Moot History, Family Crest & Coats of Arms
- Origins Available:
The Norman Conquest of England in 1066 added many new elements to an already vibrant culture. Among these were thousands of new names. The Moot family lived in Essex. The name, however, descends from the family's place of residence prior to the Norman Conquest of England in 1066, Mott a town in Cotes du Nord, Normandy. 
Early Origins of the Moot family
The surname Moot was first found in Essex, where the family held a family seat from very early times, having been granted lands by Duke William of Normandy, their liege Lord, for their distinguished assistance at the Battle of Hastings in 1066 A.D. Moate (Irish: An Móta) is a town in County Westmeath, Ireland. In this case the town's name was derived from the term "motte-and-bailey," an early Norman fortification with a wooden or stone keep. The Norman earthwork is still visible behind the buildings on the main street.
The Hundredorum Rolls of 1273 listed a wide range of spellings throughout ancient England: Motte (without surname), Buckinghamshire; William Moth, Norfolk; Basilia Motte, Cambridgeshire; and Richard Mote, Oxfordshire. 
"In the 13th century, Motte, sometimes written Mot, was a common Cambridgeshire name, but it also occurred then in Essex, Hunts, Kent, Bucks, and Oxfordshire." 
However, Yorkshire proved to be a stronghold for the family for many years: "The Motts have found a home in this county for at least 600 years. In the 13th century the name of Motte occurred in Bradfield in this county. From the 14th to the 17th century there resided a notable gentle family of Mott at Shalford; some of the members lived at Braintree, in the same neighbourhood, in the 16th and 17th centuries; Sherne Hall, Shalford, was in the possession of the family in the 17th century." 
Early History of the Moot family
This web page shows only a small excerpt of our Moot research. Another 152 words (11 lines of text) covering the years 1379, 1588, 1583, 1686, 1693, 1710, 1693 and 1738 are included under the topic Early Moot History in all our PDF Extended History products and printed products wherever possible.
Moot Spelling Variations
Norman surnames are characterized by a multitude of spelling variations. The frequent changes in surnames are largely due to the fact that the Old and Middle English languages lacked definite spelling rules. The introduction of Norman French to England, as well as the official court languages of Latin and French, also had pronounced influences on the spelling of surnames. Since medieval scribes and church officials recorded names as they sounded, rather than adhering to any specific spelling rules, it was common to find the same individual referred to with different spellings. The name has been spelled Mott, Motte, Mote, De Mott, De Motte, Demott and others.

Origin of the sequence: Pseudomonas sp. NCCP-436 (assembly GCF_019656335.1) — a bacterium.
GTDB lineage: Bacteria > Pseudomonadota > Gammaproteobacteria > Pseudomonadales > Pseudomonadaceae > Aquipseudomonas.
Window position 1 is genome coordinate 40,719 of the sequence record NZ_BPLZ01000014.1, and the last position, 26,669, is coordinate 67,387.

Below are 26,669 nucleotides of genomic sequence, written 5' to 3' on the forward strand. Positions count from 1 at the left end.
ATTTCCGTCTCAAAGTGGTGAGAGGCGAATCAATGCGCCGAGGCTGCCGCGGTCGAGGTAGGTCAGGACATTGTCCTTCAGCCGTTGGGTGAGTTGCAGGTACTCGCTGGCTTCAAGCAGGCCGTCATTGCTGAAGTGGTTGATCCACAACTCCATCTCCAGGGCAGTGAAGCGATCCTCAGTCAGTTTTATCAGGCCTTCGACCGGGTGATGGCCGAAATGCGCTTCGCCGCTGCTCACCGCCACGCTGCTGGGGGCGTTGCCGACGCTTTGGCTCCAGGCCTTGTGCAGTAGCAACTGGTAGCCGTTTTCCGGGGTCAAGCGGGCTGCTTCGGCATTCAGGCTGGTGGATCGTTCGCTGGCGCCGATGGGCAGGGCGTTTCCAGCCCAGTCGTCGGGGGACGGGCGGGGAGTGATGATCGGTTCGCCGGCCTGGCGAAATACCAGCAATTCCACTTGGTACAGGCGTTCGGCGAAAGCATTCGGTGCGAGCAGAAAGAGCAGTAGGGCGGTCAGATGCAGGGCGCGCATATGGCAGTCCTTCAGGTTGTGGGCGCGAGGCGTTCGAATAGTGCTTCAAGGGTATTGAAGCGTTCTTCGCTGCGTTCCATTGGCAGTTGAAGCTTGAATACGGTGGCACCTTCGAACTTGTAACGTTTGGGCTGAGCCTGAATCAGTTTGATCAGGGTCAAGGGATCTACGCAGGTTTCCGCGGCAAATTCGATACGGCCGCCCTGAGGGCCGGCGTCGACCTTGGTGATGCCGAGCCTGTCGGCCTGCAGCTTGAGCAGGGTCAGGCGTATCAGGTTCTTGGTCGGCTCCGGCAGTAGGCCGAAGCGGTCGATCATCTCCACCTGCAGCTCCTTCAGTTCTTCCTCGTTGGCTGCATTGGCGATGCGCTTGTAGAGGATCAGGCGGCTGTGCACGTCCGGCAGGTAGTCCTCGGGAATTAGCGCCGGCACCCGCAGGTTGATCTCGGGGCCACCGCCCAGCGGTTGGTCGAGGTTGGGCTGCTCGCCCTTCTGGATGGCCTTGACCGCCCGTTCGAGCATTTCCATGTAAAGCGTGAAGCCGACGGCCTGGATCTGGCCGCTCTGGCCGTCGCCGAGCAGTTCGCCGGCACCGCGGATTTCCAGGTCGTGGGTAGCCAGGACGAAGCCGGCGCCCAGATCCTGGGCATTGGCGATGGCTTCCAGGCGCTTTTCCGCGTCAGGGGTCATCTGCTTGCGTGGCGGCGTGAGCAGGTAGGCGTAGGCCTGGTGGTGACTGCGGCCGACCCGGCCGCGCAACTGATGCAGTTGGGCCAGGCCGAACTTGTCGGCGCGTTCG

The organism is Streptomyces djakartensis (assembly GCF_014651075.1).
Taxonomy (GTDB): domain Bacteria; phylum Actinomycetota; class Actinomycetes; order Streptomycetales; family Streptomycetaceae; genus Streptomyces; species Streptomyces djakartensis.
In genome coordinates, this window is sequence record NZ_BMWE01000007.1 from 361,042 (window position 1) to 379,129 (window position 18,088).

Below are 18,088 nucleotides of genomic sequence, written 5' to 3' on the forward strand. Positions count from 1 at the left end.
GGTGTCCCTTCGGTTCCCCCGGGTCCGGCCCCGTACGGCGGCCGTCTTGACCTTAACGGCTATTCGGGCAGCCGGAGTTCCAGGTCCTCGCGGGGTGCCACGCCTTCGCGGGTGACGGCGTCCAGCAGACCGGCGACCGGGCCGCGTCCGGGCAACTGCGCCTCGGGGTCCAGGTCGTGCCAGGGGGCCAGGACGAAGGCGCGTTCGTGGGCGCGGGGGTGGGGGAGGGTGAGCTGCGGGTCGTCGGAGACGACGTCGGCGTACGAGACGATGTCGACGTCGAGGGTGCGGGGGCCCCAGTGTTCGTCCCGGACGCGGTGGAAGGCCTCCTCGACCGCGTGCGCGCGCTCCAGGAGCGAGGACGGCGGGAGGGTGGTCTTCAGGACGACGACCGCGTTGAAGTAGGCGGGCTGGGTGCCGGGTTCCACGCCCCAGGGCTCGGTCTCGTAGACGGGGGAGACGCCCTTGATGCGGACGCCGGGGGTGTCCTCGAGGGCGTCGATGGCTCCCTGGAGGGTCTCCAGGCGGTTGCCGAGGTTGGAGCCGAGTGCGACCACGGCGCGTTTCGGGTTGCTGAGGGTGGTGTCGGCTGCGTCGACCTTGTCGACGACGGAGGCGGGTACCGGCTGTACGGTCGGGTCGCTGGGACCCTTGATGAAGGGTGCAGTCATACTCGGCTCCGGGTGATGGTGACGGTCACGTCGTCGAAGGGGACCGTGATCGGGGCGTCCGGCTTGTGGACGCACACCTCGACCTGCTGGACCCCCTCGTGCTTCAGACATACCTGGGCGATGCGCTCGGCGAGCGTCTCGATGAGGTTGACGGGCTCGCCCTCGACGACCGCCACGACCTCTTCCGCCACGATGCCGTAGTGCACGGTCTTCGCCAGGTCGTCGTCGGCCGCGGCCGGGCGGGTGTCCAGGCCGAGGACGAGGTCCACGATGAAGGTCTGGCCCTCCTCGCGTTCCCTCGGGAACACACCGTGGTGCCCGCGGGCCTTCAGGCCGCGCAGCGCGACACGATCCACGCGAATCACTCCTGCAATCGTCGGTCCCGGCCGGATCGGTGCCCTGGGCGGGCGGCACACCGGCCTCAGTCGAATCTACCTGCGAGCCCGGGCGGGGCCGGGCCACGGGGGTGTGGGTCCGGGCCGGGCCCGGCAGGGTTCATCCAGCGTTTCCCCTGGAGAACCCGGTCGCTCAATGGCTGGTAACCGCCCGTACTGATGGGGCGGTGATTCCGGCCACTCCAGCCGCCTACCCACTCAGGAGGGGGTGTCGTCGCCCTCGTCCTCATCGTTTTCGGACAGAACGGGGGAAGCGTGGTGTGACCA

Early Notables of the Moot family (pre 1700)
Another 35 words (2 lines of text) are included under the topic Early Moot Notables in all our PDF Extended History products and printed products wherever possible.
Migration of the Moot family
Many English families emigrated to North American colonies in order to escape the political chaos in Britain at this time. Unfortunately, many English families made the trip to the New World under extremely harsh conditions. Overcrowding on the ships caused the majority of the immigrants to arrive diseased, famished, and destitute from the long journey across the stormy Atlantic. Despite these hardships, many of the families prospered and went on to make invaluable contributions to the development of the cultures of the United States and Canada. Early North American immigration records have revealed a number of people bearing the name Moot or a variant listed above: Adam Mott, who arrived with his wife Sarah and five children in Boston in 1635; Nathaniel Mott, who arrived in New England in 1681; Peter Mott, who came to New York in 1711.
Related Stories +
- ^ Barber, Henry, British Family Names London: Elliot Stock, 62 Paternoster Row, 1894. Print.
- ^ Bardsley, C.W, A Dictionary of English and Welsh Surnames: With Special American Instances. Wiltshire: Heraldry Today, 1901. Print. (ISBN 0-900455-44-6)
- ^ Guppy, Henry Brougham, Homes of Family Names in Great Britain. 1890. Print.